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            • #7
              Originally posted by bad hammy
              As for German cars, no country knows better how to put out cars that are fun to drive and practical (knocking the exotic Italian cars out) but uniformly their electrical engineers suck. BMW, Mercedes, Audi, VW, all have histories of electrical glitches. But they all way too fun to drive.

              And on the American side, I gotta give Chrysler and Dodge a lot of credit in one area - style. They have been putting out some of the best looking cars in decades. They still have all of the mechanical glitches all American cars do, but they look great doing it.
              Styling is great, but at this point we (this country and the world) need serious innovation. I don't think any American company is on the cutting edge of technology.

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              • #8
                Originally posted by Cyril
                It seems as though the MO is to come up with an inferior product two years too late.
                And then bitch and moan since the consumers are not loyal to American companies and choose to buy foreign.

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                • #9
                  I have liked all my American cars, hated any Japanese ones I have been in. Worst piece of junk I ever had was a Datsun (Japanese for lemon) 310. That was terrible.

                  Also, hop right on in there guys, and get that air car rolling. Nothing stopping you designing and producing that baby yourselves!

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                  • #10
                    Originally posted by gm
                    I have liked all my American cars, hated any Japanese ones I have been in. Worst piece of junk I ever had was a Datsun (Japanese for lemon) 310. That was terrible.

                    Also, hop right on in there guys, and get that air car rolling. Nothing stopping you designing and producing that baby yourselves!
                    Money? It would have taken millions just to purchase the design patent.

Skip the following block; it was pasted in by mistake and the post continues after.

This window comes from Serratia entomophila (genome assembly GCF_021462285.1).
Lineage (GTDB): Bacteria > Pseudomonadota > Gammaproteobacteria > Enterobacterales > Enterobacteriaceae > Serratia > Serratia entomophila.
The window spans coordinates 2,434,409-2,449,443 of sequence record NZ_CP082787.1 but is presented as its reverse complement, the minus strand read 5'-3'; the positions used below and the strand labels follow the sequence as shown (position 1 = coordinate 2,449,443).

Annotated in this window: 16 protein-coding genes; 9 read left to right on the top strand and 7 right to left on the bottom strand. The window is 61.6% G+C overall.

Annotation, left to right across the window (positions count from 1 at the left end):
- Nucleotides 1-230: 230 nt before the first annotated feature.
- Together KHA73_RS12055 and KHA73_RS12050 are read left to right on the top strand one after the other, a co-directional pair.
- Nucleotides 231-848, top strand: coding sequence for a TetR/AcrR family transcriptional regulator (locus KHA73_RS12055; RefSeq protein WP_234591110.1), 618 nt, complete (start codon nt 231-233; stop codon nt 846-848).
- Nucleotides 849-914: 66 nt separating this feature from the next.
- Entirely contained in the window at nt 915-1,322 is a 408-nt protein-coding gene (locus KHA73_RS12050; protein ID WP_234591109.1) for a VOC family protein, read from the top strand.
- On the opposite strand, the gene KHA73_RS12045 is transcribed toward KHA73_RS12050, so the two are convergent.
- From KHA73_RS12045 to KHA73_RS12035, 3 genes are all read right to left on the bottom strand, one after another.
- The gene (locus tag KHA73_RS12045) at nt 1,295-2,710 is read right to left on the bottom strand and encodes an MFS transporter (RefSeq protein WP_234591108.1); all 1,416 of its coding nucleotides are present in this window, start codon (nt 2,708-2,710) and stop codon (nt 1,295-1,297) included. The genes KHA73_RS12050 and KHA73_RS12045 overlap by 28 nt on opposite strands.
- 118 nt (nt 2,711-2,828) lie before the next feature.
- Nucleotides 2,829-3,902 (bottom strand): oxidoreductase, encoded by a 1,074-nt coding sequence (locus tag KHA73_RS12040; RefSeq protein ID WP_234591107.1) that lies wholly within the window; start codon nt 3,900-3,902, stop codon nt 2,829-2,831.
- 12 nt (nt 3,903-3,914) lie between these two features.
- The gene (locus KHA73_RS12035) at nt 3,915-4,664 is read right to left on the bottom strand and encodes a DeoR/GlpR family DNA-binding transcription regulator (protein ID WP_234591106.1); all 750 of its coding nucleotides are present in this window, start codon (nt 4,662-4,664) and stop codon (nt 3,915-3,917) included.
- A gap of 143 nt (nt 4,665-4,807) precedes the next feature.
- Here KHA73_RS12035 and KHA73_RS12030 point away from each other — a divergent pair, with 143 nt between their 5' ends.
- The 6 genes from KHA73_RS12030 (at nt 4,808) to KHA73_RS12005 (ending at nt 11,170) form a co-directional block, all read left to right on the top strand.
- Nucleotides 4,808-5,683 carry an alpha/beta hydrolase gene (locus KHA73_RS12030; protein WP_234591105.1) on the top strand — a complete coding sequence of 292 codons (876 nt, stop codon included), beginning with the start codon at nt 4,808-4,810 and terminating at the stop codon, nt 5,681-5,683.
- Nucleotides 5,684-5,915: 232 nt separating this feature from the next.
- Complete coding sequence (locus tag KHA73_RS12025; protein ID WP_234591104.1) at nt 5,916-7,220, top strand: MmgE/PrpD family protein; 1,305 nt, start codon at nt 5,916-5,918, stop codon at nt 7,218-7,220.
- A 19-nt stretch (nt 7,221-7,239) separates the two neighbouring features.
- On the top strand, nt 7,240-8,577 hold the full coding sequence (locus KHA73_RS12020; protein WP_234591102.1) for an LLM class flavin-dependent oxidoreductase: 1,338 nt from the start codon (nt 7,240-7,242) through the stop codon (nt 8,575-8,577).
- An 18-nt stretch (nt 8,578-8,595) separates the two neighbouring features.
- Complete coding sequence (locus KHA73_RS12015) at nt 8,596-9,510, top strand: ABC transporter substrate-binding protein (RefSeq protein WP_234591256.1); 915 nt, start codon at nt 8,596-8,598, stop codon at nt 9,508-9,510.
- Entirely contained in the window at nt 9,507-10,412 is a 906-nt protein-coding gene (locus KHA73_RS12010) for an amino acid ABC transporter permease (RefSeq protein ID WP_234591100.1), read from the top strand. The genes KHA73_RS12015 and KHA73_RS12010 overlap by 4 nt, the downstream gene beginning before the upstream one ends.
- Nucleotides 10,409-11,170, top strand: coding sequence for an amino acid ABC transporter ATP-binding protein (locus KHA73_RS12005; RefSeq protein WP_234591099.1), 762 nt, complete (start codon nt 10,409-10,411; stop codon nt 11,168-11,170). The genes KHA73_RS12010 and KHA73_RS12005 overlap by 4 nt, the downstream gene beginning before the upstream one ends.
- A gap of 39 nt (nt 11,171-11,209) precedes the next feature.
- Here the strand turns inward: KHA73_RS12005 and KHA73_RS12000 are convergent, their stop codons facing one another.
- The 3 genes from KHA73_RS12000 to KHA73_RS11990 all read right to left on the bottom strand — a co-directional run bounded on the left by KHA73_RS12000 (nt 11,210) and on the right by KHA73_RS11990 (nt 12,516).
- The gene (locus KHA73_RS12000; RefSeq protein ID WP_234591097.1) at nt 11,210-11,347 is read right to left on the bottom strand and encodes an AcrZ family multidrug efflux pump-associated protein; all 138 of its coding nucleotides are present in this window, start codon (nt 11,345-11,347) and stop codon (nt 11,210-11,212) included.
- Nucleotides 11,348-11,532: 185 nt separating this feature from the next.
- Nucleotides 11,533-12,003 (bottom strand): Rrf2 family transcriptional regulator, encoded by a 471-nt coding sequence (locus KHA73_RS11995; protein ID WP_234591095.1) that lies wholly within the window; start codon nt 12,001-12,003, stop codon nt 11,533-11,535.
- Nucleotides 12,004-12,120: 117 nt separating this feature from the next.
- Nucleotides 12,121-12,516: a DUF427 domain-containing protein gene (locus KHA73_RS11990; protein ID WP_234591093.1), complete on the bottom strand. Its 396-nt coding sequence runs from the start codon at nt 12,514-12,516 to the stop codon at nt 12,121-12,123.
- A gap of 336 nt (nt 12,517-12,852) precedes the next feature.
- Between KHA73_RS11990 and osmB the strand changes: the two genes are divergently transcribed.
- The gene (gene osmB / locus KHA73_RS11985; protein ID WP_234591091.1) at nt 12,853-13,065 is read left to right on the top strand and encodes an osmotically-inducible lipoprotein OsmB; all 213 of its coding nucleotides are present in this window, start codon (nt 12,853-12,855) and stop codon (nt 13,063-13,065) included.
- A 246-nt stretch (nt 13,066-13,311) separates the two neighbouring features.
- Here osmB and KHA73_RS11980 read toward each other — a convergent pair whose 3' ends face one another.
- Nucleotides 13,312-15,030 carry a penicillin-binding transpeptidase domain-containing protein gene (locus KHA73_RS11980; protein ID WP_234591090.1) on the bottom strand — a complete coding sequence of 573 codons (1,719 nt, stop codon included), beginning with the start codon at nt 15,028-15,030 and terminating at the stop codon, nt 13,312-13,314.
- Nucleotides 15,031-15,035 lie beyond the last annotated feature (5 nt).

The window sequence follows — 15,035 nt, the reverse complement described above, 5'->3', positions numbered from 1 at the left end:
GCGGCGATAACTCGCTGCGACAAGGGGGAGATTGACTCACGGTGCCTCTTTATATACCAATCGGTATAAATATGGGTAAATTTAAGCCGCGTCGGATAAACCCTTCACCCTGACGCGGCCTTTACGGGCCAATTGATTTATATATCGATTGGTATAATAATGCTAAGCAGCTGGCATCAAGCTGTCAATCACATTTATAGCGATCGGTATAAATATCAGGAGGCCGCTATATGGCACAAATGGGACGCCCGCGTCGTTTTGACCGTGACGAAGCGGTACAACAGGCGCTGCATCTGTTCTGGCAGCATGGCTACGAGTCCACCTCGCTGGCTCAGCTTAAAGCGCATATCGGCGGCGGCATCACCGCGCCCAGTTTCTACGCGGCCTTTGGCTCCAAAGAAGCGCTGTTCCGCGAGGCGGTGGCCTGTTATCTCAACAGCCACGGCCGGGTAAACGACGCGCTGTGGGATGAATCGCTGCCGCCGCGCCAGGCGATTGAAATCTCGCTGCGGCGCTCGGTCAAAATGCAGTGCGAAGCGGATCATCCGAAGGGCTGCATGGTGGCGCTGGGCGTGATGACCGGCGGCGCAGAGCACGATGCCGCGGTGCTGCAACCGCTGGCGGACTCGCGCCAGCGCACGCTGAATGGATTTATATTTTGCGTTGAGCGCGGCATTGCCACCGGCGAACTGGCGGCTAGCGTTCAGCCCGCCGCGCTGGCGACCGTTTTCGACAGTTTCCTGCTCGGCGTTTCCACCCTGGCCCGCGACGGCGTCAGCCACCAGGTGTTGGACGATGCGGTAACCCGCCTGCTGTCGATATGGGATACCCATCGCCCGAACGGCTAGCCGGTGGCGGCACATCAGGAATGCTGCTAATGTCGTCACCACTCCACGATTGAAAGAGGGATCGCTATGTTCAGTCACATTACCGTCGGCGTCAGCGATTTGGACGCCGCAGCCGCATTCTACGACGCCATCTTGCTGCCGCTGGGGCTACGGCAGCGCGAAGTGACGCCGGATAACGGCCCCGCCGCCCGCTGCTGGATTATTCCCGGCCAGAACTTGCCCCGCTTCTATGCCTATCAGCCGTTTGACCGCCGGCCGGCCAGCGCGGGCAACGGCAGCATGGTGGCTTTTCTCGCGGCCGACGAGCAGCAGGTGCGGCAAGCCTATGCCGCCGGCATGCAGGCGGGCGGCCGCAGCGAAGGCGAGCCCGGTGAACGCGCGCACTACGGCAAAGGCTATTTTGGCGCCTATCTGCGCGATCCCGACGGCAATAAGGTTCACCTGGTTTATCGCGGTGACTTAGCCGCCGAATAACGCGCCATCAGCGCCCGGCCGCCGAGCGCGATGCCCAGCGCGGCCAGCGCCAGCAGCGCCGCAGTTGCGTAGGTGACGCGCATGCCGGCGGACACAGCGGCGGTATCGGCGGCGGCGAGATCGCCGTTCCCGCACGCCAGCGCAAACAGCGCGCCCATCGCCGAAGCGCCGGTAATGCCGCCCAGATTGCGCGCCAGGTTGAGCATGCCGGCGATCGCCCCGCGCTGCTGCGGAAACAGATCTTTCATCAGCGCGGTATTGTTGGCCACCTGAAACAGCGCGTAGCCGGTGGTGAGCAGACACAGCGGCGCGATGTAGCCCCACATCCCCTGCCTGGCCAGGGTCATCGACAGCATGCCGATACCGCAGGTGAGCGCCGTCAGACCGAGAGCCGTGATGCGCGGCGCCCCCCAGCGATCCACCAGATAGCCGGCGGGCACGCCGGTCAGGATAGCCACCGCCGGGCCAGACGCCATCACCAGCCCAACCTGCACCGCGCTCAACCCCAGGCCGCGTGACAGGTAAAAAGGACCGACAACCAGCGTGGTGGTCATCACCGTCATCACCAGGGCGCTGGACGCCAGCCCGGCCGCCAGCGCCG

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                    • #11
                      Originally posted by gm
                      Worst piece of junk I ever had was a Datsun (Japanese for lemon) 310. That was terrible.
                      I don't doubt you, but what year was that? i think the quality of foreign mass produced cars has been rising steadily, as has their market share.

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                      • #12
                        Well Cyril, if it's apparently so easy, design your own! Good old go-gettin' spirit, all that.

                        Daisy -- it was in the 80's, but I haven't liked any Japanese car I have been in since then, either. Hate them, in fact, wouldn't spend a penny on one. To each his own, I guess.

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                        • #13
                          I'm not an engineer. But I do think we have some brilliant engineers in the US. For some reason, however, the US auto industry has not come out with anything innovative in years.

                          Who ever said it was easy? But I don't buy the fact that US engineers are just inferior to Japanese and German. There must be another reason that US auto is having so much trouble coming up with something to set the standard rather than always following.

                          Any ideas?

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                          • #14
                            Originally posted by gm
                            To each his own, I guess.
                            We have had a toyota and a honda. Both were/are trouble free. The first went over 200,000 trouble free. Clearly personal experience plays a role in any decision. And all companies make a bad car now and then, even for the better models.

                            Maybe you just like more space, certainly the US cars give you more leg room.

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                            • #15
                              Originally posted by gm
                              Well Cyril, if it's apparently so easy, design your own! Good old go-gettin' spirit, all that.
                              Who said it was easy? For all I know it is as complex as getting to the moon and back, or the Manhattan Project. Maybe we need the same level of effort. What I do know is that it does not appear to be happening, and it is kind of imperative that it does. Life for us Americans would be a lot easier and cheaper and safer if we did not depend on resources located in the Middle East.